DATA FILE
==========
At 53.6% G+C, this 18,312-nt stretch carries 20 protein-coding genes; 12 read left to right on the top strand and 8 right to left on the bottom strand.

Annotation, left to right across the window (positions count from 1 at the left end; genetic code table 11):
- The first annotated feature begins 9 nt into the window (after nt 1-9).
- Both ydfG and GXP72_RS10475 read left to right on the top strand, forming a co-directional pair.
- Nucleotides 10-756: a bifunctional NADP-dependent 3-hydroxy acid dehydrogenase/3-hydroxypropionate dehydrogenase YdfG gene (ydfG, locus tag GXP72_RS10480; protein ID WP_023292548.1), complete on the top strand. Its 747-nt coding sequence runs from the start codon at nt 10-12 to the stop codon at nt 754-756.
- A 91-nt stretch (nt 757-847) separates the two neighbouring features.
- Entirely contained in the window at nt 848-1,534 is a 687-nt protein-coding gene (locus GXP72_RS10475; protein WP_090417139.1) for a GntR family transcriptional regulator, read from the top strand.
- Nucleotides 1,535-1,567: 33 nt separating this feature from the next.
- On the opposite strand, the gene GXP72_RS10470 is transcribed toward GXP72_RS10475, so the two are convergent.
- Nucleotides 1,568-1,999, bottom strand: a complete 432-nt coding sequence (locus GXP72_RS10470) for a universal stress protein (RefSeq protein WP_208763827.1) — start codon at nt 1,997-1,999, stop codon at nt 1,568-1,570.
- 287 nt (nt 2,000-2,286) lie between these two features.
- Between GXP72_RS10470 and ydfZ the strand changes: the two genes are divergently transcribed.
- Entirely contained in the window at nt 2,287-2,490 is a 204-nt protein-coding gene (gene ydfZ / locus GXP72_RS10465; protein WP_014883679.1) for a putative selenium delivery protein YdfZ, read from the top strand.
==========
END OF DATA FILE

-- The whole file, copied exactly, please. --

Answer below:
At 53.6% G+C, this 18,312-nt stretch carries 20 protein-coding genes; 12 read left to right on the top strand and 8 right to left on the bottom strand.

Annotation, left to right across the window (positions count from 1 at the left end; genetic code table 11):
- The first annotated feature begins 9 nt into the window (after nt 1-9).
- Both ydfG and GXP72_RS10475 read left to right on the top strand, forming a co-directional pair.
- Nucleotides 10-756: a bifunctional NADP-dependent 3-hydroxy acid dehydrogenase/3-hydroxypropionate dehydrogenase YdfG gene (ydfG, locus tag GXP72_RS10480; protein ID WP_023292548.1), complete on the top strand. Its 747-nt coding sequence runs from the start codon at nt 10-12 to the stop codon at nt 754-756.
- A 91-nt stretch (nt 757-847) separates the two neighbouring features.
- Entirely contained in the window at nt 848-1,534 is a 687-nt protein-coding gene (locus GXP72_RS10475; protein WP_090417139.1) for a GntR family transcriptional regulator, read from the top strand.
- Nucleotides 1,535-1,567: 33 nt separating this feature from the next.
- On the opposite strand, the gene GXP72_RS10470 is transcribed toward GXP72_RS10475, so the two are convergent.
- Nucleotides 1,568-1,999, bottom strand: a complete 432-nt coding sequence (locus GXP72_RS10470) for a universal stress protein (RefSeq protein WP_208763827.1) — start codon at nt 1,997-1,999, stop codon at nt 1,568-1,570.
- 287 nt (nt 2,000-2,286) lie between these two features.
- Between GXP72_RS10470 and ydfZ the strand changes: the two genes are divergently transcribed.
- Entirely contained in the window at nt 2,287-2,490 is a 204-nt protein-coding gene (gene ydfZ / locus GXP72_RS10465; protein WP_014883679.1) for a putative selenium delivery protein YdfZ, read from the top strand.